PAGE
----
Book Review: Reflections by Diana Wynne Jones
Reading this made me so happy, but also very sad, because I know I will never get the chance to meet Diana Wynne Jones. Reflections: On the Magic of Writing is a collection of essays, speeches, and other nonfiction that was published almost immediately following Jone’s death in 2011. It paints a vivid and personal image of her life and career, as well as the life of a fiction writer.
It is everything I could ever want. It is simultaneously educational, critical, yet deeply powerful and engaging. Her essays are extremely readable, but not without substance. As I finished each one, I felt like a knew a bit more about the genre and the way writing works, but it never felt like work. I devoured each of her essays gladly, which is a rare occurrence in nonfiction.
I was first introduced to Diana Wynne Jones through Howl’s Moving Castle. I ended up reading it as an adult, shortly after the release of the Studio Ghibli adaptation, and I instantly fell in love with it. Diana Wynne Jones as a writer and the characters she creates often remind me of myself. Even though I never met her, I felt like we understood writing and art in a similar way.
This is probably going to end up significantly less like a review and more just a 800-word love letter to Diana Wynne Jones, but I don’t care. This book gave me so many feels, it was so so so so good, and I need to share it with you in hopes that someone else will also get it and love it as much as me. It is the perfect collection for writers, readers, and anyone who likes fantasy.
There were a couple sections in particular that really stood out to me as I was reading. The book follows a mostly chronological order, but discussing one essay out of sequence won’t ruin the overall experience. They are related in theme more than content, and while some have similar ideas and assertions, they all stand alone.
In one piece titled “Some Truths About Writing,” Jones talks a bit about repeating characters in fiction:
“Painters are allowed to portray the same haystack a hundred times, or the same lily pond, or whatever, but a writer is not allowed to put the same person in more than one book unless it is a sequel and that character has the same name…But the fact is, such characters have your emotions vested in them, and usually you have had them long enough that they have grown as many quirks and facets as a real live person…They have lived with you so long and developed so many sides to them that you can use a piece of them here and a piece of them there” (Reflections 217-218).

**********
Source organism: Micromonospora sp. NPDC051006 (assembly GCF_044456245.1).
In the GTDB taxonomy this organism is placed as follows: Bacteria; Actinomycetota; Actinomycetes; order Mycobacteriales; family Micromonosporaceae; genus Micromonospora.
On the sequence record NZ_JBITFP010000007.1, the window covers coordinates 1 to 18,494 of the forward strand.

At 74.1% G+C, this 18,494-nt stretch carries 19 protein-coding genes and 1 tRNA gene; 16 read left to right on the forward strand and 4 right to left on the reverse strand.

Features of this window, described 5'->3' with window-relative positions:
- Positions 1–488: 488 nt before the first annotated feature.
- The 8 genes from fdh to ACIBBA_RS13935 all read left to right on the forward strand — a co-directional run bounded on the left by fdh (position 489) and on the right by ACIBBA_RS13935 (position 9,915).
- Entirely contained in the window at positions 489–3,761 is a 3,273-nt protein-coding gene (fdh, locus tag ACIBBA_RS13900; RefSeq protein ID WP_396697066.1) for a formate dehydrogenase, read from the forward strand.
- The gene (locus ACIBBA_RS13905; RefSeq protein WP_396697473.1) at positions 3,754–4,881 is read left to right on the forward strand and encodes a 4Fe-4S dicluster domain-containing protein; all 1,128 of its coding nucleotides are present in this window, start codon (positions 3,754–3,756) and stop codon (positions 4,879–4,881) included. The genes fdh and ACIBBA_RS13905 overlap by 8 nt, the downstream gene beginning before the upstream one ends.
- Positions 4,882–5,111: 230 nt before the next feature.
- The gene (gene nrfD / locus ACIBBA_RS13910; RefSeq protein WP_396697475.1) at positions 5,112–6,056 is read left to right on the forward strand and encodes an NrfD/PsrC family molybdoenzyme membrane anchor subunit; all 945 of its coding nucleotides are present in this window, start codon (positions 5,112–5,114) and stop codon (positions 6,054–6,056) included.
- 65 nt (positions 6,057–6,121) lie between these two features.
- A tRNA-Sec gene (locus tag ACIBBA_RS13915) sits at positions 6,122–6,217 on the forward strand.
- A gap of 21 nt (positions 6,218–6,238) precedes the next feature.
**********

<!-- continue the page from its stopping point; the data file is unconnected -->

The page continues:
Jones seems to have a hard time describing exactly how a character comes together, but emotions and investment are key. If you want your readers to feel, you have to let your characters feel as well. The emotions you experience are often the realest things you can portray and I just love this section and this idea so much.
In a similar way, her method of writing stories is more based on feeling and less on outlining and meeting specific plot points, which is amazing. I’ve never known of another writer who approaches writing in the same way that I do. Often she would be inspired by a particular scene or idea, and set to writing. I know from personal experience, this ends with lots of cut sections and rewrites, but the story that comes out in the end feels authentic to the overall mood of the story. I also just can’t write outlines. They always change and end up useless.
That’s not to say that Jones can’t be specific and use the jargon of the industry when she needs to. In another piece called “Reinventing the Middle Ages,” she references another book she wrote called The Tough Guide to Fantasyland, which pokes fun at the many cliches, tropes, and stereotypes in fantasy writing.
“Farming obviously takes place…but most fields will have been trampled and burnt by armies, or else parched by magical drought.” She also criticizes the many narrow perspectives into medieval life in fantasy, particularly the wretched existence of peasants and the fact that everyone is a peasant for some reason.
Similarly, there are overarching themes and ideas that she explores as well, including an all-powerful Empire reduced to a single city, a wizard’s war, as well as the role of swords and how eye color determines personality (i.e. red eyes are always evil).
She talks about these ideas in detail, providing details that are not only a humorous way to point out inconsistencies in fantasy writing, but to also entertain the people she is writing to.
I could really go on and on about all the things I enjoyed about this book, how much she inspires me and mirrors my approach to narrative, but I’ll spare you. Even if you don’t normally read nonfiction, read this book. It’s conversational, and fun. You might learn something about fantasy or just fall in love with Diana Wynne Jones.